I'll add one last note about an aspect of knots/leaders in which I seem to differ from some fly fishers:

For most of my trout fishing, I'm not at all interested in the search for "100%" tippet-to-fly knots. Although I want a knot that reliably retains most of the tippet strength, I also want that knot to be the weakest link in the chain. In my opinion, using 100% tippet-to-fly knots often creates a situation in which the knot that attaches the fly is stronger than the knot that attaches the tippet to the leader. (This is especially true if the leader-to-tippet knot is a blood knot, surgeon's knot/loop, or perfection loop). This often results in a full length of tippet material remaining with the fly after a break. Even if reliable 100% knots could be used for both connections, a break would happen somewhere along the length of the tippet. If any part of my leader has to break, accidentally or on purpose, I want the break to be at the fly.

PS--Floatant on the tippet can cause a knot to slip and should never be used to lubricate knots. Water is probably best for that purpose.
Martinlf's profile picture
Palmyra PA

Posts: 3047
Martinlf on Oct 2, 2009October 2nd, 2009, 2:55 pm EDT
I'm in complete agreement with Gonzo in principle, and differ primarily in the knot used to attach tippet to leader. I've been using a ligature knot for two years, when I have the time and patience to tie it, and I've found it to be, as Art Scheck claims, a very strong way to join tippet to leader. Water is the only lubricant that I know of that works with this knot. When I'm in a hurry, I'll use a triple surgeon's knot. One other thing I've been doing some, especially for nymphing, is to use a tippet ring, attaching it with a Trilene knot. This makes replacing droppers very easy. This spring a guide showed me how to close the Trilene knot without getting a pigtail in the line by pulling on the tag end and the line, after moistening the knot well. I often use a Trilene knot for my fly as well, if I can get both loops through the eye, and have enough leader to waste a bit. John Dunn also has a good fly knot, but I have to relearn it, having forgotten how to tie it. It's a Swisher swirl knot. It's shown on one of Swisher's old videos, and may be on the web. The strongest tippet I know of 5X-8X is Enrico Puglisi's PowerFull. See www.waterstrider.com/fishing-gear.htm and http://rockymtnfly.com/forums/index.php?showtopic=806 [scroll down to the second post]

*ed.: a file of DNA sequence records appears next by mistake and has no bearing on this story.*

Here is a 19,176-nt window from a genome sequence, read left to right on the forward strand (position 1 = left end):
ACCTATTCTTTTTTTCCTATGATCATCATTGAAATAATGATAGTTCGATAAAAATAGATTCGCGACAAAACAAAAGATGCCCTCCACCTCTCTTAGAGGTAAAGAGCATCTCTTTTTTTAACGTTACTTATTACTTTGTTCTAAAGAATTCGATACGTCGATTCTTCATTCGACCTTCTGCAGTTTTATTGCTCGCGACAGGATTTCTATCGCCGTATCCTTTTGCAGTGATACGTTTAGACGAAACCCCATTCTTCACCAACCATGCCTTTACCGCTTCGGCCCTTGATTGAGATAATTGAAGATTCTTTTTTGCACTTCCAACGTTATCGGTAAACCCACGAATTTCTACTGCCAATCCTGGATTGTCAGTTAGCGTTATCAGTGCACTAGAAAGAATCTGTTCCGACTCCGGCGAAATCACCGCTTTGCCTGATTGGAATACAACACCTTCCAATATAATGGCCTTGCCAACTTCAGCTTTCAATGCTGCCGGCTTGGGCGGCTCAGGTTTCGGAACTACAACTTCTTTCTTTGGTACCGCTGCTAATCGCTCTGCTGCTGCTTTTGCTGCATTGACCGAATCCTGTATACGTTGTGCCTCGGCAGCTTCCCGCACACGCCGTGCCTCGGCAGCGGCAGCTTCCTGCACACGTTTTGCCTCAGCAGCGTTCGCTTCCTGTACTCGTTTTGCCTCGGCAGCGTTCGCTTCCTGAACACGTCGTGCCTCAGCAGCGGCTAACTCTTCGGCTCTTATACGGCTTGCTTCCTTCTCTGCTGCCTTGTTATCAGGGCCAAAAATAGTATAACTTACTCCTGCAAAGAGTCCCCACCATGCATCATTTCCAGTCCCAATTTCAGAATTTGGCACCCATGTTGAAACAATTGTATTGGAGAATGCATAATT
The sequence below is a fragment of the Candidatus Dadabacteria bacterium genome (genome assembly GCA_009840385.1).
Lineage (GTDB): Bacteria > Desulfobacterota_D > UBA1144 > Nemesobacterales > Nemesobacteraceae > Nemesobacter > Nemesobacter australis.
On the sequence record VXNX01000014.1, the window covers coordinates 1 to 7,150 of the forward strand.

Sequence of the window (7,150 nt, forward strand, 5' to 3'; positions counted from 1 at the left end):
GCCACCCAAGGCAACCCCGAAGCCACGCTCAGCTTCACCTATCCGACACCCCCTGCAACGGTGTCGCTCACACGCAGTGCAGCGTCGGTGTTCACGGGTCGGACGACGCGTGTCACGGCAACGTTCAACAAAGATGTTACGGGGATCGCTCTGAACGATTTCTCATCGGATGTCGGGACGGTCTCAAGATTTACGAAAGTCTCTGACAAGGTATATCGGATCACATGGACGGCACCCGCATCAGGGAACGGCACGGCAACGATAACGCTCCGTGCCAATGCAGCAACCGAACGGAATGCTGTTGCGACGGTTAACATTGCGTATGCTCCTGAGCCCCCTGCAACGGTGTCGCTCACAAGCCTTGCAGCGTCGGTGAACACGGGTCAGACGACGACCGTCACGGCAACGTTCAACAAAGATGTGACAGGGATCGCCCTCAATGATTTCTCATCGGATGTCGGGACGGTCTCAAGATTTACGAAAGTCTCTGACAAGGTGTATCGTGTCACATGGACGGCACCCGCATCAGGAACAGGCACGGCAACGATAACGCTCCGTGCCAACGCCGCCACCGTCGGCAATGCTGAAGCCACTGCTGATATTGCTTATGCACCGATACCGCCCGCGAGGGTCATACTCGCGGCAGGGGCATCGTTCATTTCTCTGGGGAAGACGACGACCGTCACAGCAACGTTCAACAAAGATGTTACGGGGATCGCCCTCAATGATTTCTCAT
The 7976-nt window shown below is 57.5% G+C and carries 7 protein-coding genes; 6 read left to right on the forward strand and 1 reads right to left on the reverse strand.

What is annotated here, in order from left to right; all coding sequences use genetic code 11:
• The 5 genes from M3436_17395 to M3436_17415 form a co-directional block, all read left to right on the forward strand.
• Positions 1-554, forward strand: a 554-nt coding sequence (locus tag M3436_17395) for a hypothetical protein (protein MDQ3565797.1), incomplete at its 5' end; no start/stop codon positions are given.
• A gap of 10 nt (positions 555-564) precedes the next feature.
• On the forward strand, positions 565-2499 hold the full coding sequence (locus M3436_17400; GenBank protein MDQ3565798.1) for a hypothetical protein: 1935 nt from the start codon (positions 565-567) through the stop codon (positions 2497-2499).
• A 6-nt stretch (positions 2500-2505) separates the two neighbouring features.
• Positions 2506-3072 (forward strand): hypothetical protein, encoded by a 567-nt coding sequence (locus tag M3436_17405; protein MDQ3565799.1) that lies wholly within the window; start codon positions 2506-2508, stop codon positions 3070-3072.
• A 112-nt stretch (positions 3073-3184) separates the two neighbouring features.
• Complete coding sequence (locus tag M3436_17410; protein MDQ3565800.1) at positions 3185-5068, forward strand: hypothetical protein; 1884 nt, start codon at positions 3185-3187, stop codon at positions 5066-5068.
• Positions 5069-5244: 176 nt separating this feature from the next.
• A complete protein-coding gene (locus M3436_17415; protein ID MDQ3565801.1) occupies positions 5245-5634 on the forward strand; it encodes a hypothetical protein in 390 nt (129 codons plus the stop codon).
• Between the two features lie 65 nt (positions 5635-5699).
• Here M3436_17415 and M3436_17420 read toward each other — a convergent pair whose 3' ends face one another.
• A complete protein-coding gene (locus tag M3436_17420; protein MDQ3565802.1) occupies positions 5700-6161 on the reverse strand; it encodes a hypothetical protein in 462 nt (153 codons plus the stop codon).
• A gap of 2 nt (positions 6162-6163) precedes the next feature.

"He spread them a yard and a half. 'And every one that got away is this big.'"

--Fred Chappell
rochester mn

Posts: 133
Dryfly on Oct 2, 2009October 2nd, 2009, 3:45 pm EDT
Geez, All I need is some Rio superstrong and a clinch knot. Surgeons knot for tippet to leader, sometimes a blood knot if I'm feeling fancy.
One thing I think people don't do enough is replace tippets and leaders and retie knots. Just those two things will reduce the number of lost fish. Sometimes I'll get lazy but it comes back to get you when a top end trout takes your fly and breaks you off immediately. That really stings.
Flourocarbon, Is it worth the money?
Marquette, MI

Posts: 33
UPTroutBum on Oct 3, 2009October 3rd, 2009, 6:25 am EDT